Scott Ian- Anthrax

“Death From Above” is my second favourite song on here. I can’t explain the semantics as to why but I really love this song. Maybe it’s how the song starts with a cool guitar solo from Dan but it just does it for me. The album concludes with “Anthrax,” followed by a very cool instrumental, “Across the River” and probably the best song for the closer, “Howling Furies.” Now there’s a song that lets you know you’ve just had year ears bashed by a cool album.

Track Listing:

  1. Deathrider
  2. Metal Thrashing Mad
  3. I’m Eighteen
  4. Panic
  5. Subjugator
  6. Soldiers of Metal
  7. Death From Above
  8. Anthrax
  9. Across the River
  10. Howling Furies

Anthrax

Neil Turbin- vocals

Scott Ian- rhythm guitar

Dan Spitz- lead guitar

Dan Lilker- bass

Charlie Benante- drums

Looking back at history, I now realize how important “Fistful of Metal” was in establishing Anthrax in the metal world and laying down a foundation for them to go onto to better things. The band is certainly hungry on this album, no doubt. The weird thing is that shortly after the album’s released, Dan Lilker would be forced out of the band by the same two band members whom he’d join up with a year later to make my all time favourite album. Still, that’s something to worry about in the future but if you want a thrashing good mosh, then “Fistful of Metal” is one to have.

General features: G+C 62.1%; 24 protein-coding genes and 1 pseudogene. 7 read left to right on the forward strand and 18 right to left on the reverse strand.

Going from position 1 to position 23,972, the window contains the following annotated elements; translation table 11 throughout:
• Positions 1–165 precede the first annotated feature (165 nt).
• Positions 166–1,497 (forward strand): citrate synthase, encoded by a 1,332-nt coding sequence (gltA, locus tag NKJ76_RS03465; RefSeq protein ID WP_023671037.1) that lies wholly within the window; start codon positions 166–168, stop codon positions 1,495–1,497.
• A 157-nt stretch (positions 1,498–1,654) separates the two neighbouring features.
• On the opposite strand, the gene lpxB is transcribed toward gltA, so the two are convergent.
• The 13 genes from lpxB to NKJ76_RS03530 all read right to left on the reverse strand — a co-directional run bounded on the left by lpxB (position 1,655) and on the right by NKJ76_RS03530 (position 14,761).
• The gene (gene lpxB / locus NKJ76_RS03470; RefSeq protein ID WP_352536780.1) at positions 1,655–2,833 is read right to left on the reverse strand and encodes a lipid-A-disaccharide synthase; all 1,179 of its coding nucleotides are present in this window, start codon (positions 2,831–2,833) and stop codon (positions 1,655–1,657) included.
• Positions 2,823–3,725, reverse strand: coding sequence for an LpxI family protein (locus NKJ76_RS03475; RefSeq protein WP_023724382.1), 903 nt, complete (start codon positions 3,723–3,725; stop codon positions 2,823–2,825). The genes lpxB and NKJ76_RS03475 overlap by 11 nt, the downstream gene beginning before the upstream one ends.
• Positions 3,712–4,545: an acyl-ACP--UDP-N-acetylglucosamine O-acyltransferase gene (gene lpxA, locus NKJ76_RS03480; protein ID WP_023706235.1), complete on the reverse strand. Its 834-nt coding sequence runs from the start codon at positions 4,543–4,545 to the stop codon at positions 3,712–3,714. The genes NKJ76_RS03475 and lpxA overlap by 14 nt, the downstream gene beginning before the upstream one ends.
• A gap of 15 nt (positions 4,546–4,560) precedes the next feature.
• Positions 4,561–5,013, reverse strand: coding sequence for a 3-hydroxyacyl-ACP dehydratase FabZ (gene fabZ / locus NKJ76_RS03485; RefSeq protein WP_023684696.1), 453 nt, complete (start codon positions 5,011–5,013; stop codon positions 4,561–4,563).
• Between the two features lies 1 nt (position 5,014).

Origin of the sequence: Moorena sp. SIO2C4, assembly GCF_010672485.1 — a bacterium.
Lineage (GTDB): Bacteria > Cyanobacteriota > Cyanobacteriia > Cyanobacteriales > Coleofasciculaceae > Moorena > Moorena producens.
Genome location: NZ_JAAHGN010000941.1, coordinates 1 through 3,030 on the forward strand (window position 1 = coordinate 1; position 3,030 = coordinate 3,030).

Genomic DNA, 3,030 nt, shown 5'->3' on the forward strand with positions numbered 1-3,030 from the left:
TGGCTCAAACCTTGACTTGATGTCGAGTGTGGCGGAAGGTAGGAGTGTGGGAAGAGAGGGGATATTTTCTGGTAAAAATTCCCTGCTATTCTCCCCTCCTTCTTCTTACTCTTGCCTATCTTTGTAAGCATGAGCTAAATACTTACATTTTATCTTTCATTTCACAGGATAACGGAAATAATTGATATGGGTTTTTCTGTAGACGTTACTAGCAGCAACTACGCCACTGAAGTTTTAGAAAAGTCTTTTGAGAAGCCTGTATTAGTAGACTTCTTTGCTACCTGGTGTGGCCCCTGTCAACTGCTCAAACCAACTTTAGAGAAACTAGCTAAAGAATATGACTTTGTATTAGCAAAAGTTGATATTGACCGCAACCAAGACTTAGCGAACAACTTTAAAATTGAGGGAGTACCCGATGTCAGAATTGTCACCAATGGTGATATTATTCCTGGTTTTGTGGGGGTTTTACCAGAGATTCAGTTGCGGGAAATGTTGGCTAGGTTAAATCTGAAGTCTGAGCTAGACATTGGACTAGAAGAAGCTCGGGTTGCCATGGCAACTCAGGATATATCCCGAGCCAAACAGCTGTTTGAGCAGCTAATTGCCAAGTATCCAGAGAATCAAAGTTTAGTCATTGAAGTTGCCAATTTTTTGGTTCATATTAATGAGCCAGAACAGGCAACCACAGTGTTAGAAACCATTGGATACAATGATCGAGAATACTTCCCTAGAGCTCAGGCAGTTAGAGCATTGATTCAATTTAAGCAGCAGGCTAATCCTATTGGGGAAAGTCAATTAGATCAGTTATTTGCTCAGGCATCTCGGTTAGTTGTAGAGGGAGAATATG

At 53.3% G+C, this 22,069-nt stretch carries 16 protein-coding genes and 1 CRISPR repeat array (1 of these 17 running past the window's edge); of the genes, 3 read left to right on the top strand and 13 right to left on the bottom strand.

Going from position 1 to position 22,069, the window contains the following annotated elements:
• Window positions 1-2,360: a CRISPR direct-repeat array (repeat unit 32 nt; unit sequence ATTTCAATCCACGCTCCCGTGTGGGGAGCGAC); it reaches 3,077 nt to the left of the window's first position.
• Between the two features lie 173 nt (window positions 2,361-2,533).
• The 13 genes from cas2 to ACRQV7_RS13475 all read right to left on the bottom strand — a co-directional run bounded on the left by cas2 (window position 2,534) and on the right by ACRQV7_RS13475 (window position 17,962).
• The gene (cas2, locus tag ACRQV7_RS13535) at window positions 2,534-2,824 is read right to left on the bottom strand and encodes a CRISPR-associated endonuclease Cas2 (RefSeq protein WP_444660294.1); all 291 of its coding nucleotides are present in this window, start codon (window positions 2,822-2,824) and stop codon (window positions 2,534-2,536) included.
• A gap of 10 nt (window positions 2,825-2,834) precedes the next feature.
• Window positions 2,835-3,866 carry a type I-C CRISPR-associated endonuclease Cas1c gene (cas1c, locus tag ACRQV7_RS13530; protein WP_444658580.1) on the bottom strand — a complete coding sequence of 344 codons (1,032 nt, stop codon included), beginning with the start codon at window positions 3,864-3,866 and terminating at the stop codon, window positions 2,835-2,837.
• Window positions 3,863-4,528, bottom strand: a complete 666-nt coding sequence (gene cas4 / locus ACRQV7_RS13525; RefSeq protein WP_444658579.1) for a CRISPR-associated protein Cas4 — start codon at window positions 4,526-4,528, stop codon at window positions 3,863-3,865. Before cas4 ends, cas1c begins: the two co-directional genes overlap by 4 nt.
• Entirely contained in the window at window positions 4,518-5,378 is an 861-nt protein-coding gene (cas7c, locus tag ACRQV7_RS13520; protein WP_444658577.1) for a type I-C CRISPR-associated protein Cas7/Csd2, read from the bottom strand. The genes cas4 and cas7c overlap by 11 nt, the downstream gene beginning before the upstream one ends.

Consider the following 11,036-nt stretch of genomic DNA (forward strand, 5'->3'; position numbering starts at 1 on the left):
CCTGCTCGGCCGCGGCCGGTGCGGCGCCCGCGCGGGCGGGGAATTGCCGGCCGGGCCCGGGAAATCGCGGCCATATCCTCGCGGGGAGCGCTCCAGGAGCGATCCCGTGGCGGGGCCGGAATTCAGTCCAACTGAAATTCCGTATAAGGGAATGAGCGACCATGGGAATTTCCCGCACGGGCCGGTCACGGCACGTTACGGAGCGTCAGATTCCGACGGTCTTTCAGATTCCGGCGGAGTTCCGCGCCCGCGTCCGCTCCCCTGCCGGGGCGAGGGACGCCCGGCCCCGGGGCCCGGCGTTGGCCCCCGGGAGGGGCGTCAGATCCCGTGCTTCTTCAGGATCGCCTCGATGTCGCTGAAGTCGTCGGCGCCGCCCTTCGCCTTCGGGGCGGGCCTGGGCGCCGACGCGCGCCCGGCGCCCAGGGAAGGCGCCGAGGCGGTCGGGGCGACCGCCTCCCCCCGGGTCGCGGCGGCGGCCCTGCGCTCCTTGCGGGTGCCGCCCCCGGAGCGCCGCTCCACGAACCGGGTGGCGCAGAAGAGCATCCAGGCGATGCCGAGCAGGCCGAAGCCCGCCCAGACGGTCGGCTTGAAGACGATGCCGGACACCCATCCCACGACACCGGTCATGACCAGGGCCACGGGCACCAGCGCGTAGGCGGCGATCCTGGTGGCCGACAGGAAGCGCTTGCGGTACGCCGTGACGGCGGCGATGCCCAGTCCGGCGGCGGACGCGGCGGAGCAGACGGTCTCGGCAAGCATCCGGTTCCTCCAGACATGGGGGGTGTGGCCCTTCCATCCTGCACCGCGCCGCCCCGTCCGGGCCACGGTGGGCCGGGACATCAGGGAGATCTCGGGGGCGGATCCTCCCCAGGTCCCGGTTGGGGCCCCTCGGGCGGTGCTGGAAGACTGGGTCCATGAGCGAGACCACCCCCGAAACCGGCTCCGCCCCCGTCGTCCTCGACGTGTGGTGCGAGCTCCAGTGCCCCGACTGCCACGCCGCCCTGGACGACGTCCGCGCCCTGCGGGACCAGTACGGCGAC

Next post: Lee Aaron- Metal Queen

To get Rock and Roll Children, go to: https://book-fm.cf/print/free-download-rock-and-roll-children-by-michael-d-lefevre-pdf.html

 

 

 

 

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Bloodstock 2016: The Sunday

Posted in 1980s, Concerts, Heavy Metal, Heavy Metal and the 1980s, Music, Rock, Uncategorized with tags , , , , , , , , , , , , , , , , , , on August 28, 2016 by 80smetalman

Sunday, the final day of Bloodstock and while that meant packing up to go home, (I couldn’t stay the Sunday night as I had to be in work for 7:40 the Monday morning), I was determined to make the most of the final day. The two bands at the top of the bill on this day was incentive enough. Therefore, while I didn’t rush things, I still went into the arena fairly early.

Let me declare to the world that I have found the perfect cure for the Sunday morning hangover! It comes in the form of the first band of the day, Ghost Bath. Their brand of what I would call stoner metal definitely soothes the soul and the melody of their music makes it very easy to sway back and forth to with little effort. The vocals basically consisted of the lead singer, he was the one dressed in black, screaming the occasional “Yeah!” down the microphone. Strangely, it went very well with the music. Furthermore, I was intrigued by Ghost Bath’s appearance. Except for the singer, the rest of the band was all in white, sort of like ghosts. Like I said, a great way to get over your hangover on Sunday morning.